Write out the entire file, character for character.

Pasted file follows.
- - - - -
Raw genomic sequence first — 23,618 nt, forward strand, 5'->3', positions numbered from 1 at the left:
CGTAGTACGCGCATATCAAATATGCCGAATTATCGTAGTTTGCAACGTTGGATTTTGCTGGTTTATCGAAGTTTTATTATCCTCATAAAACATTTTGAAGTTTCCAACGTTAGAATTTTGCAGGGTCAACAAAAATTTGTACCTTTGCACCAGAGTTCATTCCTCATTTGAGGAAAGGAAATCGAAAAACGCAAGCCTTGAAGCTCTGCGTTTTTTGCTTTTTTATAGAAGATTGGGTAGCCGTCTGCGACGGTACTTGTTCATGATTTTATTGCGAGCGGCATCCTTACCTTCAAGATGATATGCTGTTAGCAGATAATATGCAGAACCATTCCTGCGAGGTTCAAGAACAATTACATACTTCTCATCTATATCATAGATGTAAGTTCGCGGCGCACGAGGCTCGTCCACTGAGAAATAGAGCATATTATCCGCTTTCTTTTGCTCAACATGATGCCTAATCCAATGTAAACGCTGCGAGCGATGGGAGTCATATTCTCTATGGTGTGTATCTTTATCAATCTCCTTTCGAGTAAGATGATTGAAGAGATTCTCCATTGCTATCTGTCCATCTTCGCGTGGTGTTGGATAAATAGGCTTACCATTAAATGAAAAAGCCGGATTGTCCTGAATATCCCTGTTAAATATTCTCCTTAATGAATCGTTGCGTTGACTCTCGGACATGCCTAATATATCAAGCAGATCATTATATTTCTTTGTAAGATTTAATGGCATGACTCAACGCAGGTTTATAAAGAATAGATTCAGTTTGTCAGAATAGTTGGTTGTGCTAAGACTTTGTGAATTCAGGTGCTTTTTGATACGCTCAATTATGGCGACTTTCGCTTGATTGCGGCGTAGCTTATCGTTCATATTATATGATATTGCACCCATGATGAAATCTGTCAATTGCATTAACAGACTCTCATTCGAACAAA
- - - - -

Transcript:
Raw genomic sequence first — 23,618 nt, forward strand, 5'->3', positions numbered from 1 at the left:
CGTAGTACGCGCATATCAAATATGCCGAATTATCGTAGTTTGCAACGTTGGATTTTGCTGGTTTATCGAAGTTTTATTATCCTCATAAAACATTTTGAAGTTTCCAACGTTAGAATTTTGCAGGGTCAACAAAAATTTGTACCTTTGCACCAGAGTTCATTCCTCATTTGAGGAAAGGAAATCGAAAAACGCAAGCCTTGAAGCTCTGCGTTTTTTGCTTTTTTATAGAAGATTGGGTAGCCGTCTGCGACGGTACTTGTTCATGATTTTATTGCGAGCGGCATCCTTACCTTCAAGATGATATGCTGTTAGCAGATAATATGCAGAACCATTCCTGCGAGGTTCAAGAACAATTACATACTTCTCATCTATATCATAGATGTAAGTTCGCGGCGCACGAGGCTCGTCCACTGAGAAATAGAGCATATTATCCGCTTTCTTTTGCTCAACATGATGCCTAATCCAATGTAAACGCTGCGAGCGATGGGAGTCATATTCTCTATGGTGTGTATCTTTATCAATCTCCTTTCGAGTAAGATGATTGAAGAGATTCTCCATTGCTATCTGTCCATCTTCGCGTGGTGTTGGATAAATAGGCTTACCATTAAATGAAAAAGCCGGATTGTCCTGAATATCCCTGTTAAATATTCTCCTTAATGAATCGTTGCGTTGACTCTCGGACATGCCTAATATATCAAGCAGATCATTATATTTCTTTGTAAGATTTAATGGCATGACTCAACGCAGGTTTATAAAGAATAGATTCAGTTTGTCAGAATAGTTGGTTGTGCTAAGACTTTGTGAATTCAGGTGCTTTTTGATACGCTCAATTATGGCGACTTTCGCTTGATTGCGGCGTAGCTTATCGTTCATATTATATGATATTGCACCCATGATGAAATCTGTCAATTGCATTAACAGACTCTCATTCGAACAAA